I was handed over by Rahul the inaugural issue of the National Geographic Traveler Magazine’s India edition. I die-hard lover of travel and the idea of travel, I’ve been a regular reader of the Lonely Planet Magazine, which I simply adore.
I have a relationship with the LP Mag. There is this life cycle thjat I must describe to you. LP Mag arrives. Excitement. Open it. Flip through pages. Slowly, wonder gives way to depression- so many places to visit, one short life! The LP Mag lies around unopened by me for the next few days. Eventually, the melancholy wears off and the featured get a thorough reading, every picture gets a thorough look and the soul experiences an intense sense of travel-induced gratification, even though through the eyes of another.
I flipped the Nat Geo Traveler Mag cover to cover, read snippets here and there and was sorely disappointed. The writing isn’t fresh and frank the way I like it, and that’s why I love the LP Mag. Some contributions are superb, but most of the images are smaller than I like them and not nearly as breathtaking as one would expect from Nat Geo, the God of the Gods of nature photography. There is one fantastic poster insert though! Also, the practical info is not really there. You could argue we don’t need it given that we Google everything anyway, but when you get the info while you read the article, it makes the wheels in your head turn and you can analyze whether the trip is practical for you in terms of travel time, budgets, specific interests, etc. I am not aware of the brand identity iof the Nat Geo Traveler internationally, but I expected a little more focus on what I think are Nat Geo’s core strengths in terms of content-sustainability, biodoversity and a deep love for nature. I guess they put all that conscience stuff in the Nat Geo Mag itself! They did do a good job of profiling a wide variety of travel experiences though and refrained from talking about the typical family-type holiday experience. That makes sense,because it inspires a whole lot of us to try new things.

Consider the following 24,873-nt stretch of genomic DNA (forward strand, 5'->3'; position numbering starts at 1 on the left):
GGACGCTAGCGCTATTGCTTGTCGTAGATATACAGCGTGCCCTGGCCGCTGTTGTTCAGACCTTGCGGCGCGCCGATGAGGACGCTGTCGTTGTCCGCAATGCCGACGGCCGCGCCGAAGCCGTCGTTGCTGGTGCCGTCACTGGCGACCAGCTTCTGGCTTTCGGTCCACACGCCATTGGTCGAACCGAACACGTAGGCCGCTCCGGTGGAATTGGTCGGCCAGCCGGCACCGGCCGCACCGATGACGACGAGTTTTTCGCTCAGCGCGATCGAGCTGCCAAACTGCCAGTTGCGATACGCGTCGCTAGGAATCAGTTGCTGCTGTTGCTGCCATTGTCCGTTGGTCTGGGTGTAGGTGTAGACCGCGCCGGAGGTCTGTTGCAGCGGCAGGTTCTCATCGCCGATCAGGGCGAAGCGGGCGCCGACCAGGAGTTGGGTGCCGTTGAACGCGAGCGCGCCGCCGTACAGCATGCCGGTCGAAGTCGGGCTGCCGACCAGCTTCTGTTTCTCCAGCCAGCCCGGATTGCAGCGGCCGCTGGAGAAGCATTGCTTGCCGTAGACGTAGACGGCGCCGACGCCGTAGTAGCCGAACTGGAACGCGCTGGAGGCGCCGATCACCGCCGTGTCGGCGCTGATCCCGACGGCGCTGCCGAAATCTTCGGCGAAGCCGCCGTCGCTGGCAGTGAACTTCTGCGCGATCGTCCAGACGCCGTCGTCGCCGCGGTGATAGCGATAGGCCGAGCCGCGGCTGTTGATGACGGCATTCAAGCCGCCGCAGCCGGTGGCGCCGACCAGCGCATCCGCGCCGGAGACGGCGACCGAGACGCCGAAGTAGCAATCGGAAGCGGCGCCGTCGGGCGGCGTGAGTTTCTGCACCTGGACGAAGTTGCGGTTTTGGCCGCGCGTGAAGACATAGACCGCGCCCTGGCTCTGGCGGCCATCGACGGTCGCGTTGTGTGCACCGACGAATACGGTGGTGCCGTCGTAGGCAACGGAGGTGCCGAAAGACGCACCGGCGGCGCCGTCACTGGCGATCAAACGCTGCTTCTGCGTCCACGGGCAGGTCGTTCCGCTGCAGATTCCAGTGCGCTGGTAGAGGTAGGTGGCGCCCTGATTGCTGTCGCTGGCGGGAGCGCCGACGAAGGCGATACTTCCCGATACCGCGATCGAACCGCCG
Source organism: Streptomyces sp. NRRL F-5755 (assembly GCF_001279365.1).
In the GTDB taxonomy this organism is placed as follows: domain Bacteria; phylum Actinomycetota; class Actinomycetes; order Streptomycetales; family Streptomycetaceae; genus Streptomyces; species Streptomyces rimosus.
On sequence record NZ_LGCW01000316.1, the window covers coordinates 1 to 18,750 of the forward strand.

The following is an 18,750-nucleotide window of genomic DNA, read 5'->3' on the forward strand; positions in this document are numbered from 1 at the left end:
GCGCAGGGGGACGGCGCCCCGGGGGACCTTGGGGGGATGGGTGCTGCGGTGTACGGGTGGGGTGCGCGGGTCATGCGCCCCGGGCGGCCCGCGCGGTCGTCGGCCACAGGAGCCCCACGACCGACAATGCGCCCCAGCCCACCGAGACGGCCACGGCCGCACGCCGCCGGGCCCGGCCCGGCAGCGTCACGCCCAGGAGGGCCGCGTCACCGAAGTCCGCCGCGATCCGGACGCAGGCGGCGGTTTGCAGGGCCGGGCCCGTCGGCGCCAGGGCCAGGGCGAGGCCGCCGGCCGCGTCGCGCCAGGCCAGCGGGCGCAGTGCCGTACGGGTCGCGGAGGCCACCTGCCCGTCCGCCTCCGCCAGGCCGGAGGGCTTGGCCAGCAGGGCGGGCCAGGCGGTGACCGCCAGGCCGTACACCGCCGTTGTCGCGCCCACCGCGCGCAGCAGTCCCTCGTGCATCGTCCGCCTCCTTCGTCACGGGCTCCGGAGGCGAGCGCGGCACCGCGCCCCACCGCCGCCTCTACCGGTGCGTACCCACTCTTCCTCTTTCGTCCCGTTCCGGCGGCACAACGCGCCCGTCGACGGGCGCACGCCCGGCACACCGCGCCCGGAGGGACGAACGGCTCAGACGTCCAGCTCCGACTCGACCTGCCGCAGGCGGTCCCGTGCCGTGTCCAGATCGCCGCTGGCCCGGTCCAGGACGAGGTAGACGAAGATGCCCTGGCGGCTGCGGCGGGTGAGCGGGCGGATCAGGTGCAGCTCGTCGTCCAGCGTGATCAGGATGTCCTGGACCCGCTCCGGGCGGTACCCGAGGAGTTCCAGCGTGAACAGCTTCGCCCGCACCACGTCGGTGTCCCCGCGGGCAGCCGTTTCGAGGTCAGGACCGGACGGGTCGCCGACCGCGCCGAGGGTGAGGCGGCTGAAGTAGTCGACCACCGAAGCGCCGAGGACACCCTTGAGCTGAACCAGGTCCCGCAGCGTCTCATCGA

I already had the beginnings of the itch this week, and the Nat Geo Traveler just got me started on a full fledged travel deprivation attack! I think I will grow to love it in time. Meanwhile, I’m planning my next adventure tonight!
Changing media scenario: Can we be responsible for how we ingest and relay information? May 19, 2012
A few of us friends got together for dinner today, one of them an army officer. Talk inevitably, amid loads of nostalgic discussions about school times, turned to the attitude of the media about sensitive issues like corruption, defense, etc.
There were two opinions on the issue. One, that the media hypes issues, even at times perverts facts to sensationalize. The other, that the media, in whatever way, plays the role of a watchdog in society and the content should be looked at in that perspective, perhaps with a bit of salt but also with grains of truth hidden in there.
I have a few more thoughts to add. Media is the only source of information for a citizen on many issues relevant to his life. Therefore, to be irresponsible on the part of media and to carry content that actually misleads the public in unethical. On the other hand, people consume news and opinions guided by their interests, sensibilities and political leanings. Therefore, no matter how varied the opinions carried by media, it is not really drastically changing thought processes, only influencing them to some extent.
At this time, when both economics and politics are being tested in our country, a skeptical attitude to media is dangerous. With social networking sites and a variety of digital media rewriting the way we relay and ingest information, the question of who takes responsibility for providing well-researched, authentic information or expert opinions is a very different and much larger one. We consume the media, but we also are the media, so how about we each start with being responsible and honest ourselves about what we communicate?